An investigation of exon repetition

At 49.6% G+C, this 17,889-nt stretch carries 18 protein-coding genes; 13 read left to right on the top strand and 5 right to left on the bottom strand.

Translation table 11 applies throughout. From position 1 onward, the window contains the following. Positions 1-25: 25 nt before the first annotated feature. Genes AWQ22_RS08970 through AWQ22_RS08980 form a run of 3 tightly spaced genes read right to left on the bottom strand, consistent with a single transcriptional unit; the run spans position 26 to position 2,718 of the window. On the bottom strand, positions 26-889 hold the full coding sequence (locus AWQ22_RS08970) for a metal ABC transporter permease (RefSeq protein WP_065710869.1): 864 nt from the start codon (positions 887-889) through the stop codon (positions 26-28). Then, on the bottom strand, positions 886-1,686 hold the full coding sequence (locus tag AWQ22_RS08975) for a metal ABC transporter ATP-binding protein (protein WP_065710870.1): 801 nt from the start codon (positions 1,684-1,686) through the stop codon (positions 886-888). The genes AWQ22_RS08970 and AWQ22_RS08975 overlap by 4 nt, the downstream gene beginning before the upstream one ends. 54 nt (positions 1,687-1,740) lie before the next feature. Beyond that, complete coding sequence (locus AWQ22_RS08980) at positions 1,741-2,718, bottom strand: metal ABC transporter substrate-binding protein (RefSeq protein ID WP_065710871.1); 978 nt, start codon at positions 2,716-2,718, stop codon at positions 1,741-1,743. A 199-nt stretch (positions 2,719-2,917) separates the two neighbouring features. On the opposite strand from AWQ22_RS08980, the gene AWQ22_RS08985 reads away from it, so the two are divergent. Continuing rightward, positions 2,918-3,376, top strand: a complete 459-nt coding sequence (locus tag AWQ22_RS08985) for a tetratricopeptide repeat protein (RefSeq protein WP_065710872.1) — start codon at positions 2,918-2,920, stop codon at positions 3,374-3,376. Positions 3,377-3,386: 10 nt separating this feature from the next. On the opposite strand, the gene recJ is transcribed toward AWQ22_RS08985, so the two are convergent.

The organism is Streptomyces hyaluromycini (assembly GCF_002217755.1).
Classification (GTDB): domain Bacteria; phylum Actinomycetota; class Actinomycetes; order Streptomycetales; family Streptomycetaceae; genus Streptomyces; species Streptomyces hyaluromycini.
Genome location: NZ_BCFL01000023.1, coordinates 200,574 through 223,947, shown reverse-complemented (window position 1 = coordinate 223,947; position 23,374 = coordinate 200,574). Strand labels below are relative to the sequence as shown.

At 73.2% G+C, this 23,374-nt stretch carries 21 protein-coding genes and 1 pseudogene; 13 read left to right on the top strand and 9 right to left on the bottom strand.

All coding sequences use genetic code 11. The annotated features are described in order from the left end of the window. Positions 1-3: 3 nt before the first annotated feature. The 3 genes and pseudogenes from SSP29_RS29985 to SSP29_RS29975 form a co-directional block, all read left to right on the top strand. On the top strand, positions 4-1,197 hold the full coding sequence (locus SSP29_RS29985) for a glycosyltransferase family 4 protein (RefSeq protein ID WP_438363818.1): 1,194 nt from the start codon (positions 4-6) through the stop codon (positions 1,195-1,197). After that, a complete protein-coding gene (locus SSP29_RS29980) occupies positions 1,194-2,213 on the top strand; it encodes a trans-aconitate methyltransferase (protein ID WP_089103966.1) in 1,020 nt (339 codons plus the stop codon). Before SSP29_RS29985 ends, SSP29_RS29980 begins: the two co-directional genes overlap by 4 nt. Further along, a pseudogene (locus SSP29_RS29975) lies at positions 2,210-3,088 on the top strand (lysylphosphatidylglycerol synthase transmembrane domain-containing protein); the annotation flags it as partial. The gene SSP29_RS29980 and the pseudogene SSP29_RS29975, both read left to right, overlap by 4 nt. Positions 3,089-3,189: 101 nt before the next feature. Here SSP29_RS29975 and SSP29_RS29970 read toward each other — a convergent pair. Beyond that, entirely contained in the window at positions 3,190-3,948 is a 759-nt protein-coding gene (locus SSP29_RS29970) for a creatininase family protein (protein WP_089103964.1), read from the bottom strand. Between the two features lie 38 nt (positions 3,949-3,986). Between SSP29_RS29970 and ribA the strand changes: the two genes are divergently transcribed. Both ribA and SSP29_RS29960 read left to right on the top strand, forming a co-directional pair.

Exon repetition consists in the presence of tandemly repeated exons in mRNA. In all the cases reported so far, the trivial explanation that the phenomenon arises from a duplication of specific exons in the gene was ruled out by southern blot analysis. It is therefore assumed that exon repetition is the result of a post-transcriptional process involving two pre-mRNA molecules transcribed from the same gene. Exon repetition of SA is of particular interest, since it is both tissue and strain-specific. This at first suggested that repetition in SA might be caused by a tissue and strain-specific trans-acting factor. This work has shown that the property of exon repetition is allele-specific in the two best characterised examples, represented by the SA and COT (carnitine octanoyltransferase) genes in rat. Allele-specificity of exon repetition is therefore the underlying cause of strain-specificity of exon repetition in SA and also in COT.;The biological significance of exon repetition remains unknown. One possible function is the generation of new proteins. Quite often though, repetition of the exon that contains the AUG translational start codon creates a short upstream open reading frame (uORF) that precedes the ORF encoding the full length protein. The effect of this has been investigated and the results show that translation of the downstream open reading frame is significantly reduced by the presence of uORFs.;The mechanism that generates exon repetition is not well understood. It was initially proposed for the COT gene that the presence of a putative exonic splicing enhancer (ESE) in exon 2 conferred exon repetition. This work demonstrates that the presence of the ESE is not sufficient to cause exon repetition in-vivo.